Carlos Slim makes £400 million bet on BT

Carlos Slim has built up a stake of just over 6% in BT at a cost of around £400 million, a move that serves as a vote of confidence in the UK telco.

Mary Lennighan

June 13, 2024

3 Min Read

BT disclosed the investment in a stock market filing this week. A trio of Carlos Slim-backed companies have picked up 3.16% of the UK incumbent's shares. The £408 million valuation is based on BT's closing price on Wednesday and comes courtesy of Reuters.

As tempting as it is to speculate that Slim, owner of Mexico's America Movil and longtime telecoms investor, is preparing a takeover bid for BT, that's a fairly unlikely outcome. Indeed, a spokesperson for the businessman's Grupo Carso operation told the Financial Times that the BT stake is a "financial investment, like many the group makes." And given that BT's share price has been depressed for some years, attracting other big name investors like France's Altice, that is highly likely to be the case.

But that in itself is positive news for BT. If an experienced telecoms entrepreneur like Slim views BT as a growth opportunity, that can only be a good thing for the operator, which, as of late, finds itself on something of an upward trajectory.

"The move reflects good recent momentum for BT under new CEO Alison Kirkby," said Kester Mann, Director, Consumer and Connectivity at CCS Insight, highlighting the chief executive's £3 billion cost-savings plan, the refocusing of BT Business on the UK market, and a decent set of full-year results that included increased cash flow guidance and dividend.

"Slim's investment is also an endorsement of Ms Kirkby's recent strategy update, which focuses on monetizing full fibre deployment and accelerating service simplification," Mann said.

He also floated the idea that Slim's initial investment could form a beachhead to building a stronger position in BT, having recently reduced his interest in Dutch incumbent KPN.

"Should that be the case, he may find a willing seller in Patrick Drahi," Mann suggested. "The French businessman owns 24.5% of BT's stock but his Altice telecoms group is saddled with huge debt."

Indeed, Altice is hampered by a debt pile of around US$60 billion. Drahi has been talking openly about his debt-reduction drive for the past year, having disclosed plans to raise around €3 billion through the sale of assets. It sold its media business for €1.55 billion earlier this year and offloaded a majority stake in its data centres business – valued at €764 million – to Morgan Stanley. It has also reportedly lined up suitors for its French fibre operations and its business in Portugal, but there has been no formal announcement of a sale of either yet. A share price increase at BT could convince the company to cash in.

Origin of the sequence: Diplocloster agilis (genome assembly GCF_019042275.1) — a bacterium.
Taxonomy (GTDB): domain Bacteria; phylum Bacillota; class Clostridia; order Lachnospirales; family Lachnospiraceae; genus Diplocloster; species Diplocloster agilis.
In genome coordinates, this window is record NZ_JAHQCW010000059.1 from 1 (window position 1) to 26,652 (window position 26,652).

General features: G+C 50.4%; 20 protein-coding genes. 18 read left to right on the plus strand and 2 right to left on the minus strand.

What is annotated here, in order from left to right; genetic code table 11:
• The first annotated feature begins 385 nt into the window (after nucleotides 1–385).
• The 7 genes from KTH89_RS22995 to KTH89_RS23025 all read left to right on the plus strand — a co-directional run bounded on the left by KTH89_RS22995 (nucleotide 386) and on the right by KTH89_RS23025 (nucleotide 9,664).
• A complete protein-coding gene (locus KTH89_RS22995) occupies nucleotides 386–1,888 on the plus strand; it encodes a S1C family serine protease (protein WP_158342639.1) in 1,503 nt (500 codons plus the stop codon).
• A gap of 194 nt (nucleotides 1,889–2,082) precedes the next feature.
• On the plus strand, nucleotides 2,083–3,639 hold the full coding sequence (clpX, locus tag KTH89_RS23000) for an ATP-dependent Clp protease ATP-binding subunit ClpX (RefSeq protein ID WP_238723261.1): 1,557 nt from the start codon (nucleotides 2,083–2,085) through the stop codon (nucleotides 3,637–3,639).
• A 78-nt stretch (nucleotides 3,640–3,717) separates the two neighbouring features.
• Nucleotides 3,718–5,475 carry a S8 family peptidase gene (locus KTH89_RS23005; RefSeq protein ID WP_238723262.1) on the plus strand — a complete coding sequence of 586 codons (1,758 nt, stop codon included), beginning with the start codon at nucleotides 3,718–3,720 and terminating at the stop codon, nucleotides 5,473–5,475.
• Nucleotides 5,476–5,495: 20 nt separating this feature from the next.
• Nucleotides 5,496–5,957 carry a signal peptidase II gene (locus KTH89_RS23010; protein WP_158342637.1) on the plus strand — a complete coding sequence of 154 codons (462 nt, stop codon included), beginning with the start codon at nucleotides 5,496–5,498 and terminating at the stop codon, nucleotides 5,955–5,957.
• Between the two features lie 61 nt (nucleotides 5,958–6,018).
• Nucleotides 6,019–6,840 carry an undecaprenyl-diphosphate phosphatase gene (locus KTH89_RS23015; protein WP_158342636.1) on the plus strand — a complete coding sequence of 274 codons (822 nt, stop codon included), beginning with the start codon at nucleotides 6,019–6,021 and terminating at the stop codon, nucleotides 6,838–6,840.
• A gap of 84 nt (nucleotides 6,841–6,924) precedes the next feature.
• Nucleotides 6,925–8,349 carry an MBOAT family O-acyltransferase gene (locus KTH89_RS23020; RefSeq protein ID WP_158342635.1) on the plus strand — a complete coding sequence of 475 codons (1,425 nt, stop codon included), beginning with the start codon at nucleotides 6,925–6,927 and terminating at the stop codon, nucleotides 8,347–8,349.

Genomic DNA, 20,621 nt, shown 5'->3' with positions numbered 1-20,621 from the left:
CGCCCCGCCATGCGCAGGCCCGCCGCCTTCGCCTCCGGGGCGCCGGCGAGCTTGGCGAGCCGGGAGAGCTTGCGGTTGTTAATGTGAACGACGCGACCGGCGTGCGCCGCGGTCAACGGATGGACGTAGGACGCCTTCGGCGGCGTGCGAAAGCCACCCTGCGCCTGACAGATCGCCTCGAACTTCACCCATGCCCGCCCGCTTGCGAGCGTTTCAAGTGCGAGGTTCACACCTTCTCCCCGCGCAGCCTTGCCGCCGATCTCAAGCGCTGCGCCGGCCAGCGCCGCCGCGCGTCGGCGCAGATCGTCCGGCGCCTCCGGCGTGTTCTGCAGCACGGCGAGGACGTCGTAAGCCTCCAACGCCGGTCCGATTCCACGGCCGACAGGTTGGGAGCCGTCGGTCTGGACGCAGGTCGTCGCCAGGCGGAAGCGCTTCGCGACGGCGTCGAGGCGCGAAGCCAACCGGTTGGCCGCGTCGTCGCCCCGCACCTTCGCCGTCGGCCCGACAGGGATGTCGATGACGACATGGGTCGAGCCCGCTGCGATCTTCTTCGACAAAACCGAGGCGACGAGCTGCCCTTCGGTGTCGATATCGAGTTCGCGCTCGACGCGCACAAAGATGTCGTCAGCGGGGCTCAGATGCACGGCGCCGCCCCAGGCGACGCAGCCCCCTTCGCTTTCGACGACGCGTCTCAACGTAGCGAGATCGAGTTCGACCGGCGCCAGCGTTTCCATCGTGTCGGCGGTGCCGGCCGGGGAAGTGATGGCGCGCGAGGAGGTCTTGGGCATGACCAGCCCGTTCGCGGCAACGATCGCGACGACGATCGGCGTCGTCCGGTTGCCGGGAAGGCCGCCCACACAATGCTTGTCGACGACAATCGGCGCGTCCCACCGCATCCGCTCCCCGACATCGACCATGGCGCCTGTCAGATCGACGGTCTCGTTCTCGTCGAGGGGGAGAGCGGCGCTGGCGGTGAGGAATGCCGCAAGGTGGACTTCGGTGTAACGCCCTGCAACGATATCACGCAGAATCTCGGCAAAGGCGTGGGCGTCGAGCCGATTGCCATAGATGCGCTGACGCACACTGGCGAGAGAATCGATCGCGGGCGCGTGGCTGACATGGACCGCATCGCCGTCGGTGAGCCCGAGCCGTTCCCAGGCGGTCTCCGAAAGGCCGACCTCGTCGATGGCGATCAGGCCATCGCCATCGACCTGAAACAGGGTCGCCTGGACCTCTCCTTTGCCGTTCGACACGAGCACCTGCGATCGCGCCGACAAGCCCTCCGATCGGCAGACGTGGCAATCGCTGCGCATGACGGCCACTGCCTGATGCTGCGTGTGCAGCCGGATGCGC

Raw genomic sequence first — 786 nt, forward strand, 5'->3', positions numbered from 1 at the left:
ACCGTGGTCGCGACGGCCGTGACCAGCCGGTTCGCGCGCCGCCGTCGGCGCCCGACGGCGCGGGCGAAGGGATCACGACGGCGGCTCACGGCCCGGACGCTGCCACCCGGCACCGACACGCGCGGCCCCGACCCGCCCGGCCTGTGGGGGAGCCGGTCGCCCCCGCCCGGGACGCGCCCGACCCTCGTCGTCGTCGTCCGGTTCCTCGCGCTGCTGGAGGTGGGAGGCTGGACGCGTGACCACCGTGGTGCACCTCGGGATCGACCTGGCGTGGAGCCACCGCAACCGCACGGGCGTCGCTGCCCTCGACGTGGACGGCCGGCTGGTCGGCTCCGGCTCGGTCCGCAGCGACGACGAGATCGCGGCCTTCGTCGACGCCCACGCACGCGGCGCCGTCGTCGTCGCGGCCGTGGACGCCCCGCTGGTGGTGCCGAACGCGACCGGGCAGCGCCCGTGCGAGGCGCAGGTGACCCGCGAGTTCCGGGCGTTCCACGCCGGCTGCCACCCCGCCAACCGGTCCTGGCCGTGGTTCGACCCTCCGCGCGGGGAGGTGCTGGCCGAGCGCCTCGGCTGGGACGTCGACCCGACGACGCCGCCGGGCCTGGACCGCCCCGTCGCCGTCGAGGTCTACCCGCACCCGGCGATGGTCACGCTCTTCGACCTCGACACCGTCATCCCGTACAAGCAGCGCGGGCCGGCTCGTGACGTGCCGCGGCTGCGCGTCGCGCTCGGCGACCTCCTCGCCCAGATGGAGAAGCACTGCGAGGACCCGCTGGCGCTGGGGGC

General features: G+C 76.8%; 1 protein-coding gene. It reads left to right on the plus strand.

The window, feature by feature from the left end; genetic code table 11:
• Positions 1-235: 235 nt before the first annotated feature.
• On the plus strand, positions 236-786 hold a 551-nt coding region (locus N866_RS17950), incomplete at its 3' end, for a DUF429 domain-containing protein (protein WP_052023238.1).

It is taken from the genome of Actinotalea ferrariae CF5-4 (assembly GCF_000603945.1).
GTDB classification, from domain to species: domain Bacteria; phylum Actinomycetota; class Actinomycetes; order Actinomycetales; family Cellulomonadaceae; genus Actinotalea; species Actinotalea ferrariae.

BT's shares were up by almost 3% in London on Wednesday morning, at the time of writing. And the telco's stock has essentially held its value for the past month, since that results announcement triggered an uptick. It is still not back to where it was when Altice upped its stake to its current level just over a year ago, but clearly it's heading in the right direction.

About the Author(s)

Mary Lennighan

Mary has been following developments in the telecoms industry for more than 20 years. She is currently a freelance journalist, having stepped down as editor of Total Telecom in late 2017; her career history also includes three years at CIT Publications (now part of Telegeography) and a stint at Reuters. Mary's key area of focus is on the business of telecoms, looking at operator strategy and financial performance, as well as regulatory developments, spectrum allocation and the like. She holds a Bachelor's degree in modern languages and an MA in Italian language and literature.

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